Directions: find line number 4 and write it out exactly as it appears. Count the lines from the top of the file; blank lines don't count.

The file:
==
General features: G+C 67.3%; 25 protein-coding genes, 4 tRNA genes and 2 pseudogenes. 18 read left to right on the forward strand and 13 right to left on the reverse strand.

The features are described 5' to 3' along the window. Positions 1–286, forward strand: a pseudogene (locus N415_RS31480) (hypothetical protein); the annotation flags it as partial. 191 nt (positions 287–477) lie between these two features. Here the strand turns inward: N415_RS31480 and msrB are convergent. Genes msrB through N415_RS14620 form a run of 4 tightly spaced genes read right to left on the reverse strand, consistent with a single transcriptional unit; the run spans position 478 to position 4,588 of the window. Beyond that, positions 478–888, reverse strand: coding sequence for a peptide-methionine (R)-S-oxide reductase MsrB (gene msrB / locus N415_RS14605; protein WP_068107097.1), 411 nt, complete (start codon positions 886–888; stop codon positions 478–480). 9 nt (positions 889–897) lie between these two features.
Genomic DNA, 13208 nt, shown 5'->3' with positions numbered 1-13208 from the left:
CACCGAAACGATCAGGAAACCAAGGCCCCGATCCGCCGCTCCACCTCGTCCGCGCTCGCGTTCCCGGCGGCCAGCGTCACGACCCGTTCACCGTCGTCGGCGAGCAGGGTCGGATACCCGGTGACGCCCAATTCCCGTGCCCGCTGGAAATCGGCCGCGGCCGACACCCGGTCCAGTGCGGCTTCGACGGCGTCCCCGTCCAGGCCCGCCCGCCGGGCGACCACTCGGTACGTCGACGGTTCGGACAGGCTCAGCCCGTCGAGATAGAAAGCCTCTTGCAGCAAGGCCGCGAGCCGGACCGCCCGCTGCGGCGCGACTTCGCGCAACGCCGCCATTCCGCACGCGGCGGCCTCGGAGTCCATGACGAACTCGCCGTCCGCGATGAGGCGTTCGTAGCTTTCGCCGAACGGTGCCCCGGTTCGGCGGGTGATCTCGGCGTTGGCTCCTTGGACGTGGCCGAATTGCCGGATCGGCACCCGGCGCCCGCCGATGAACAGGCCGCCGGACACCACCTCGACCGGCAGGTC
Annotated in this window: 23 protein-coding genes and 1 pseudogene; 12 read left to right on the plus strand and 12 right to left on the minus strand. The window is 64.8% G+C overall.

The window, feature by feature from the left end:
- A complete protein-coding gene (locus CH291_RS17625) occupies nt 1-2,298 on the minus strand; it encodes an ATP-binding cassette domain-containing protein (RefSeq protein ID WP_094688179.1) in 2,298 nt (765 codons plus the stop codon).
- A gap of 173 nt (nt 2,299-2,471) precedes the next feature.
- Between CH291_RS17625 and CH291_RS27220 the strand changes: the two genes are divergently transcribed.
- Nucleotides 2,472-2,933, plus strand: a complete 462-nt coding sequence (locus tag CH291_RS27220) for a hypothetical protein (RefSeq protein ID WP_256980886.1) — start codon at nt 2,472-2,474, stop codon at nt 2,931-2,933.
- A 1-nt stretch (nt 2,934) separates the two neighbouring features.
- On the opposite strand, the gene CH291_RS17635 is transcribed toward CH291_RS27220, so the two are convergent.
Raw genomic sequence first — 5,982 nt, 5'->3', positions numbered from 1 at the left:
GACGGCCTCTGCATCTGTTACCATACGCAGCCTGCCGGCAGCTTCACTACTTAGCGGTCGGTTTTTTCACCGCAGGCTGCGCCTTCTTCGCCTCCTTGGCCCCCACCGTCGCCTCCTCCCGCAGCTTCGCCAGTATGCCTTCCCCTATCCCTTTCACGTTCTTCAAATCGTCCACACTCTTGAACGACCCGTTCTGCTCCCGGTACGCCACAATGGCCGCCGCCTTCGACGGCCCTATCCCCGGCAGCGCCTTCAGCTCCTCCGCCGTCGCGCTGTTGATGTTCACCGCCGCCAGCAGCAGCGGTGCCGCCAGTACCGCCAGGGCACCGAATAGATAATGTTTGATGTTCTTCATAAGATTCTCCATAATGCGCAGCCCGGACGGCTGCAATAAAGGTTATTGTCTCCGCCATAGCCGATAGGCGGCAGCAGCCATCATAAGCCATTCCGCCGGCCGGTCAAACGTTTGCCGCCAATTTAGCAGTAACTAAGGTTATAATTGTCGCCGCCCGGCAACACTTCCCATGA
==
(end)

CACCGAAACGATCAGGAAACCAAGGCCCCGATCCGCCGCTCCACCTCGTCCGCGCTCGCGTTCCCGGCGGCCAGCGTCACGACCCGTTCACCGTCGTCGGCGAGCAGGGTCGGATACCCGGTGACGCCCAATTCCCGTGCCCGCTGGAAATCGGCCGCGGCCGACACCCGGTCCAGTGCGGCTTCGACGGCGTCCCCGTCCAGGCCCGCCCGCCGGGCGACCACTCGGTACGTCGACGGTTCGGACAGGCTCAGCCCGTCGAGATAGAAAGCCTCTTGCAGCAAGGCCGCGAGCCGGACCGCCCGCTGCGGCGCGACTTCGCGCAACGCCGCCATTCCGCACGCGGCGGCCTCGGAGTCCATGACGAACTCGCCGTCCGCGATGAGGCGTTCGTAGCTTTCGCCGAACGGTGCCCCGGTTCGGCGGGTGATCTCGGCGTTGGCTCCTTGGACGTGGCCGAATTGCCGGATCGGCACCCGGCGCCCGCCGATGAACAGGCCGCCGGACACCACCTCGACCGGCAGGTC